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Treasury announces new sanctions on Iranian officials

The Treasury Department just announced new sanctions on Iranian officials who they allege were connected to the plot to assassinate the Saudi ambassador to the United States by hiring what they thought were Mexican cartel members to bomb a restaurant. Four of the Iranians named in the new sanctions are senior officials in Iran’s Islamic ...

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The Treasury Department just announced new sanctions on Iranian officials who they allege were connected to the plot to assassinate the Saudi ambassador to the United States by hiring what they thought were Mexican cartel members to bomb a restaurant.

Four of the Iranians named in the new sanctions are senior officials in Iran’s Islamic Revolutionary Guard Corps’ Quds force (IRGC-QF), which is implicated in the complaint filed today by Justice Department officials that explained the plot. The fifth Iranian sanctioned was Manssor Arbabsiar, the naturalized U.S. citizen alleged to be responsible for arranging the assassination plot on behalf of the Quds force who was arrested on Sept. 29 and has confessed while in U.S. custody.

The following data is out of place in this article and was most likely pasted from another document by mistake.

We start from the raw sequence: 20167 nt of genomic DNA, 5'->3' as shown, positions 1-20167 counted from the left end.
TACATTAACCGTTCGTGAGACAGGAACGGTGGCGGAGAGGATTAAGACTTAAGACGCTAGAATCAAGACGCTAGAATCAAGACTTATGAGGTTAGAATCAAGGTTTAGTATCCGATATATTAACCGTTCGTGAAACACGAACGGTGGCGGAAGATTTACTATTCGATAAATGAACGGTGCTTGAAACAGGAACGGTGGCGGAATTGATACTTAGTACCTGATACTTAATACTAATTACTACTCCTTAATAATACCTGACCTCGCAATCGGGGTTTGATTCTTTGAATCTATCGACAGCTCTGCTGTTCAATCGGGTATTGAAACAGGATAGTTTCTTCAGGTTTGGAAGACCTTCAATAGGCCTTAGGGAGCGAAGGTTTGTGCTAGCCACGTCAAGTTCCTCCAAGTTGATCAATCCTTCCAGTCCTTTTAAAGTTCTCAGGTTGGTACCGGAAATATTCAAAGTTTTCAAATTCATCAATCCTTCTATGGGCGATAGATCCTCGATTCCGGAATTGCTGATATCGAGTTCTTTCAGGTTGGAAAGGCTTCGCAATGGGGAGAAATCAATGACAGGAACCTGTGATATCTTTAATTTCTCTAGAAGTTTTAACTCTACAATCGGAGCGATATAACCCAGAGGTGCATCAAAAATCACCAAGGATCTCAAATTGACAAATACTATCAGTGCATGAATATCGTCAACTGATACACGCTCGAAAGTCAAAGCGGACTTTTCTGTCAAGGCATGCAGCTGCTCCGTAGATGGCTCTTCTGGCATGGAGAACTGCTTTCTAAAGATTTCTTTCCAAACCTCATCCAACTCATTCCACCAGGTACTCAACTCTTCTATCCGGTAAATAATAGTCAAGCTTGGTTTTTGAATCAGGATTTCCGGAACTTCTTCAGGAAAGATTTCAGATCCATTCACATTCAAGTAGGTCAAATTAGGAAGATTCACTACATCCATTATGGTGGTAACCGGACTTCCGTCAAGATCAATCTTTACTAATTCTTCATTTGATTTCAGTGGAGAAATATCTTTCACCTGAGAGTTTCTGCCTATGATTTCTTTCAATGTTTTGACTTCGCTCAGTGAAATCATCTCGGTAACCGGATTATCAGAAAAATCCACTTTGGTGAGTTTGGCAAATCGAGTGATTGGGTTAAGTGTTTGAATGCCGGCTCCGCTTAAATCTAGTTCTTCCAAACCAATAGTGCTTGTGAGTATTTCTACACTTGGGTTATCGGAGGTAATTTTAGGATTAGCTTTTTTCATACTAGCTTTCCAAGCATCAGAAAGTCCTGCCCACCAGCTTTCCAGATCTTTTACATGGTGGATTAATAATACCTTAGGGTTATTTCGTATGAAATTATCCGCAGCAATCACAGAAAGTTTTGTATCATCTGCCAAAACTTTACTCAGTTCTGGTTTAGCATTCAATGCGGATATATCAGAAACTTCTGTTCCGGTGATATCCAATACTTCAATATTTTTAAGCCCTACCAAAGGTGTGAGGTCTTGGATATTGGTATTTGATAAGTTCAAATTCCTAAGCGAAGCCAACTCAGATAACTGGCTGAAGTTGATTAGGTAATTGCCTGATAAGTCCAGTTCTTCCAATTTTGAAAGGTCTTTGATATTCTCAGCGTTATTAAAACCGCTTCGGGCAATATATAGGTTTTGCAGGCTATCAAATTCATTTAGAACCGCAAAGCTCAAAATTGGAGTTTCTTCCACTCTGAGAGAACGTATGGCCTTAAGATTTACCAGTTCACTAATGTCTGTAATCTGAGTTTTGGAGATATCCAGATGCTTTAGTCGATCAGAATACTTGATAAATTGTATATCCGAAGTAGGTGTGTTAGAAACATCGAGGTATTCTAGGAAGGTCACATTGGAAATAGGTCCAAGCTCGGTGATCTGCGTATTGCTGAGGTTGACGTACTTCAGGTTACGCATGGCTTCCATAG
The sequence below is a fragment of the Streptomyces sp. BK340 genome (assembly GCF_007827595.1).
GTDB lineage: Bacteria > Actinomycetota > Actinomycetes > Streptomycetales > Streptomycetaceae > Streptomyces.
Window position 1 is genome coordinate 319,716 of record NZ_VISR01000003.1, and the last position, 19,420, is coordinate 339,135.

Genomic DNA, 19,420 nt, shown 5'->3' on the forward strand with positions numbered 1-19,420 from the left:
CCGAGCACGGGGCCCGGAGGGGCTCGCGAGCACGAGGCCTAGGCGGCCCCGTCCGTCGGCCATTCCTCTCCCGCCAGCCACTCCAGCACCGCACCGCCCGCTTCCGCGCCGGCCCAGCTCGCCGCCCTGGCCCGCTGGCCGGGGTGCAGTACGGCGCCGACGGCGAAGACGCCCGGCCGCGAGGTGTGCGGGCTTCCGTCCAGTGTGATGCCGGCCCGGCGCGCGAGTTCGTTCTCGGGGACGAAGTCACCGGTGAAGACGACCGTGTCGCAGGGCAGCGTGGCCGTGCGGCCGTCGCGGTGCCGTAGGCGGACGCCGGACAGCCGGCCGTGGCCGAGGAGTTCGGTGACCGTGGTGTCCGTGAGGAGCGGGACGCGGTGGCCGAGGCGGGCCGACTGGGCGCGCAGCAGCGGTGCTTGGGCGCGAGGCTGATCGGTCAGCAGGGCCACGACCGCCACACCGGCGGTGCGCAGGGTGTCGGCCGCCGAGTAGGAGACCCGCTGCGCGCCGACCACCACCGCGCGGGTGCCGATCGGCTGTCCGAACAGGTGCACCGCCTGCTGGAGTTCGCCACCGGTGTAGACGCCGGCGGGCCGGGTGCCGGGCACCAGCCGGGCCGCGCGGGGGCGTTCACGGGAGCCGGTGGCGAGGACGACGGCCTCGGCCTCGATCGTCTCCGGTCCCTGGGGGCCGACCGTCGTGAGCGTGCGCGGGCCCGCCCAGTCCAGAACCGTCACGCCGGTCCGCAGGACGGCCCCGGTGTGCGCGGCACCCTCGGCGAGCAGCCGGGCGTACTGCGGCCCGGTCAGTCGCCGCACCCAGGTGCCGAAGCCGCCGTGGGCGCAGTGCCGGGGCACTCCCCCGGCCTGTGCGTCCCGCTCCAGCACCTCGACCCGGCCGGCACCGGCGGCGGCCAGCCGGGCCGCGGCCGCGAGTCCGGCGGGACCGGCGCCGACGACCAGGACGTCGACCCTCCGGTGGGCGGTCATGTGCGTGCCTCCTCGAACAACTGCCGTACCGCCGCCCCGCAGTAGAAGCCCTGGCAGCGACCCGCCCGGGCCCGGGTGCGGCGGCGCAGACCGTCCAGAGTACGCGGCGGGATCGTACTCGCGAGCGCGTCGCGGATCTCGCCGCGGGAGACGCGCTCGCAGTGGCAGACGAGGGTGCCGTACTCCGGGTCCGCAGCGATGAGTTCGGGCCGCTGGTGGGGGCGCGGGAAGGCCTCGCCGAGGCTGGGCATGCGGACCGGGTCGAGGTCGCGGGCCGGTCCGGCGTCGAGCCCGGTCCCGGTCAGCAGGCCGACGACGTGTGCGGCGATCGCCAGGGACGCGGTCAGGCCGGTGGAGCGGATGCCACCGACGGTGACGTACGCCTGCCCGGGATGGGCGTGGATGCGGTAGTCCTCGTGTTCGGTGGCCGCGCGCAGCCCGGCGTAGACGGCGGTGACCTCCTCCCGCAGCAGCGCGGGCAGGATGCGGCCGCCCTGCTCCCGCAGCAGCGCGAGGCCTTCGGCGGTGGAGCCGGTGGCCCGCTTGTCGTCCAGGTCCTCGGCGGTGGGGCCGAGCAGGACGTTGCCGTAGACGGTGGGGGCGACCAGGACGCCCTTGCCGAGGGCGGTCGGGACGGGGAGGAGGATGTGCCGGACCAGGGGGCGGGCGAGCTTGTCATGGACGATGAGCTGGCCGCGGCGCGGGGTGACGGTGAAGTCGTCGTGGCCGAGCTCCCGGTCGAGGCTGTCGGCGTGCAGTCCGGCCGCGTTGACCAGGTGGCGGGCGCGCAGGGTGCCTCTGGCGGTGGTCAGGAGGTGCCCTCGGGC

Treasury announced the new sanctions in a press release on Tuesday afternoon. The action makes it illegal for Americans to do business with and freezes the U.S.-based assets of IRGC-QF commander Qasem Soleimani, Hamed Abdollahi, a senior IRGC-QF official who allegedly coordinated aspects of the plot, Abdul Reza Shahlai, an IRGC-QF official who allegedly coordinated the operation; and Ali Gholam Shakuri, an IRGC-QF official and deputy to Shahlai, who allegedly met with Arbabsiar several times to discuss this assassination and other plots.